Javascript - Window Title Close Button - Failures

Developing a Close Button for a javascript window was significantly more challenging than it should have been. (I can't be the first person who needs this!) The successful approach I decided to use is documented documented on another page.

Since that page is already too long, I discuss the various failures here.

This page was developed using Chrome and Windows XP. When tested with other browsers, it is a complete mess. IE 8 on Windows XP is the worse - when the button is moved to the right, it is rendered below the Title Bar separator. In several of the Windows 10 browsers, the button height is less than the Title Bar height. The only solution is to have the code measure Title Bar height and adjust the button size accordingly - which I have not bothered to do here.

Background | Test fixture | Using an "input button" | Using the "button" tag | Anchor Tags | References


When developing this page, I was trying to create a javascript based color picker similar to the one provided in Chrome and Firefox - mainly because the Microsoft browsers (Edge and IE) don't provide one. The color selection part is easy. However, there are 2 very difficult features that I consider mandatory in my implementation. This page concerns itself with only the Close Button. To see what I am trying to accomplish, just click the button above (not present in Edge or IE), or open any dialog box in another application. (In an application menu, dialog boxes are typically indicated by placing 3 dots after the menu option, as in File/Open....)

Test fixture

One technique to correctly place a single character in a title bar is described here. Most of that is not repeated here.

The primary testbed for the examples on this page is based on the Window Title Bar described here, but with modified styles and without the ability to drag it around the screen.

To manipulate the styles, right click on the object of your choice and select inspect (in Chrome, other browsers have something similar). The provided debug window allows you to add, modify, and disable any style.

Using an "input button"

The most obvious way to add a Close Button is to actually use a regular button and modify its properties (styles) until it works. A good start. The next example adds a float: right; style. Better - however the button is not quite in the corner. Specifically, The following style fixes the position for Chrome in Windows XP. The next problem is the size of the X. The obvious option is to simply use a capital-X (duh), but that may be unreliable because the default font is system dependent. As a result, developers have no idea how their application will display. (A very serious problem.) To me, on the current system, that looks pretty good and seems like a reasonable place to stop. However, most of the online examples (that I found) prefer to use the × sign (×) and to enlarge the font to improve visibility (×). Unfortunately, there are a number of side effects. Well, at least the 'X' looks great. Using more styles, the size of the button is easy to fix - the position of the 'X' ... not so much! The original buttons were So the next example forces a new button size. Now to move the 'X'. - text-indent: -4 fixes half the problem. And now I am stumped - I can't find a code to move the text up. This is why I don't use a button to close windows.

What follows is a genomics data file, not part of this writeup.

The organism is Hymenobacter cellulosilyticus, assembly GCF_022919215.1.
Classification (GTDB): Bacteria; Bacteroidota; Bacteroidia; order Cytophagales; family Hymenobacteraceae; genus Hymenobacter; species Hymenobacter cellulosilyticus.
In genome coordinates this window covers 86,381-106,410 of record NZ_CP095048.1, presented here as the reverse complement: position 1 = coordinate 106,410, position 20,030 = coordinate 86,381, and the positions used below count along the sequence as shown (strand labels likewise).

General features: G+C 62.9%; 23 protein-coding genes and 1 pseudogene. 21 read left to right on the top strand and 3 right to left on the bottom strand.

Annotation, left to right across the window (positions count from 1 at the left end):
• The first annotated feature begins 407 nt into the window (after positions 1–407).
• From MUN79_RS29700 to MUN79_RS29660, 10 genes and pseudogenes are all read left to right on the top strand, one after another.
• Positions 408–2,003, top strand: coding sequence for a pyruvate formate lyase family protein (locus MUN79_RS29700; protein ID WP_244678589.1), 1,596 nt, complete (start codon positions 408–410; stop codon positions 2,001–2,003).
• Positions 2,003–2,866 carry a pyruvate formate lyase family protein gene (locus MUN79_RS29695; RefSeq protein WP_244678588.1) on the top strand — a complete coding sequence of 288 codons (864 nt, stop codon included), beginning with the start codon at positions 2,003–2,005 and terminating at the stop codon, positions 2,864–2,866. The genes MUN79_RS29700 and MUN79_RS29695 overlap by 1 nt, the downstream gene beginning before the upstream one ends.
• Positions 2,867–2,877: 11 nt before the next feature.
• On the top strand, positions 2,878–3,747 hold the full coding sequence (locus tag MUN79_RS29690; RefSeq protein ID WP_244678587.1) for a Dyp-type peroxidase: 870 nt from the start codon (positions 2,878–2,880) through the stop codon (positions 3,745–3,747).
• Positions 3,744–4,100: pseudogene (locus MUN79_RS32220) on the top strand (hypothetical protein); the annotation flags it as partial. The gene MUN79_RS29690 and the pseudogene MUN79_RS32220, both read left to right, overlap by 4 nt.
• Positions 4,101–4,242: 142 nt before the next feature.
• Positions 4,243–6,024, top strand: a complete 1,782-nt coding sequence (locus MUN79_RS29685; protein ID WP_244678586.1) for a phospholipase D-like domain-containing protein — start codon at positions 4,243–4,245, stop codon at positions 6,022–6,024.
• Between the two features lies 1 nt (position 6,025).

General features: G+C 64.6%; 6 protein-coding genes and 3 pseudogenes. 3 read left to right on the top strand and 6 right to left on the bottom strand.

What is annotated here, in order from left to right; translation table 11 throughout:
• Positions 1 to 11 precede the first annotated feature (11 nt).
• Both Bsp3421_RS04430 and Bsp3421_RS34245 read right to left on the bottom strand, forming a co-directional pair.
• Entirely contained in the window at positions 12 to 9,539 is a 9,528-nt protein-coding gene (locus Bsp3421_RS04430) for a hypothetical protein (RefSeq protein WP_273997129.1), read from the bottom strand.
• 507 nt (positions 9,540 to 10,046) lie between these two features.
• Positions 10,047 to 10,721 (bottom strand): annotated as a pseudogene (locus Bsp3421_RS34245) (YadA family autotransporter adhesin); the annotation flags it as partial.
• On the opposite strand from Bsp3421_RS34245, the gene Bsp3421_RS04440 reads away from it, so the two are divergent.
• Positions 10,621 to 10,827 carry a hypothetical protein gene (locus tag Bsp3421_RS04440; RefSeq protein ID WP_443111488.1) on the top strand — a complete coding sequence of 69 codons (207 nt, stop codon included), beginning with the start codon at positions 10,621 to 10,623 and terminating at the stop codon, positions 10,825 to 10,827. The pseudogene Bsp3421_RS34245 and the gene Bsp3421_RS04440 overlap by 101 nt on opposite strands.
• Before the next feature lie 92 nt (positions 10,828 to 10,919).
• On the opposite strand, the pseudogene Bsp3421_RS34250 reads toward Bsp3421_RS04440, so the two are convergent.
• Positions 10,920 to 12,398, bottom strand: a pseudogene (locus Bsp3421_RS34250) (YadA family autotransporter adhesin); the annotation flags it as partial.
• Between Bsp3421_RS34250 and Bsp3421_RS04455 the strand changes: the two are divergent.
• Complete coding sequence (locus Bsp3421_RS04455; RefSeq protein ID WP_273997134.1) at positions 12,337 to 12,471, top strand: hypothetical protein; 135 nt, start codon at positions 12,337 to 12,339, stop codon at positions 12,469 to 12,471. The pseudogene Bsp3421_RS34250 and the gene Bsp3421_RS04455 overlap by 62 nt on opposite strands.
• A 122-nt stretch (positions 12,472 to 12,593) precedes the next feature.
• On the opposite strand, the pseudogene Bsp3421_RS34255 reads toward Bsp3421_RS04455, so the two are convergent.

Using the "button" tag

These examples use the button tag. Unfortunately, the results are almost identical to using the input type=button tag. As you can seen, the 'X' is on top of the border separating the title from the rest of the dialog box - in the previous section, that did not happen.

Using <sup>×</sup> had an interesting effect, but it reduced the size and I was not able to make further vertical adjustments.

For completeness, this example uses the letter-X. Same as before - no big deal.

Anchor Tags

Several examples (such as How TO - Off-Canvas Menu) implement the Close Button as Personally, I think this is a terrible example - this item will be rendered identical to (color, font, styling) the other anchor tags (links). However, that isn't the function performed - it doesn't link to anything! In addition, when the mouse hovers over the pseudo-button (link), the Status Bar indicates that javascript:void(0) will be executed when the pseudo-button is clicked. (Try this in the example below.) I consider this to be confusing and user hostile - not something I want on my pages. (And yes, I have seen this on other pages and it is confusing.)

I assume that they do this to get the a:hover color change and the related mouse cursor. (No, they don't explain anything!) However, I think it is much better to make the Close Button its own class and to modify the various styles as appropriate.

In other words - I reject this suggested technique provided by w3schools.

Note: For this example, the styles were modified to changes the colors and to fit the template.


The material above relies heavily on data from these references. Unfortunately, they did not provide a working solution (an example) that met my requirements. In addition, I found these to be incomplete and hard to understand. (I didn't find the hidden help, described below, until after this page was almost complete.)

Author: Robert Clemenzi
URL: http:// / Languages / Javascript / Window_Title_Close_Button_Failures.html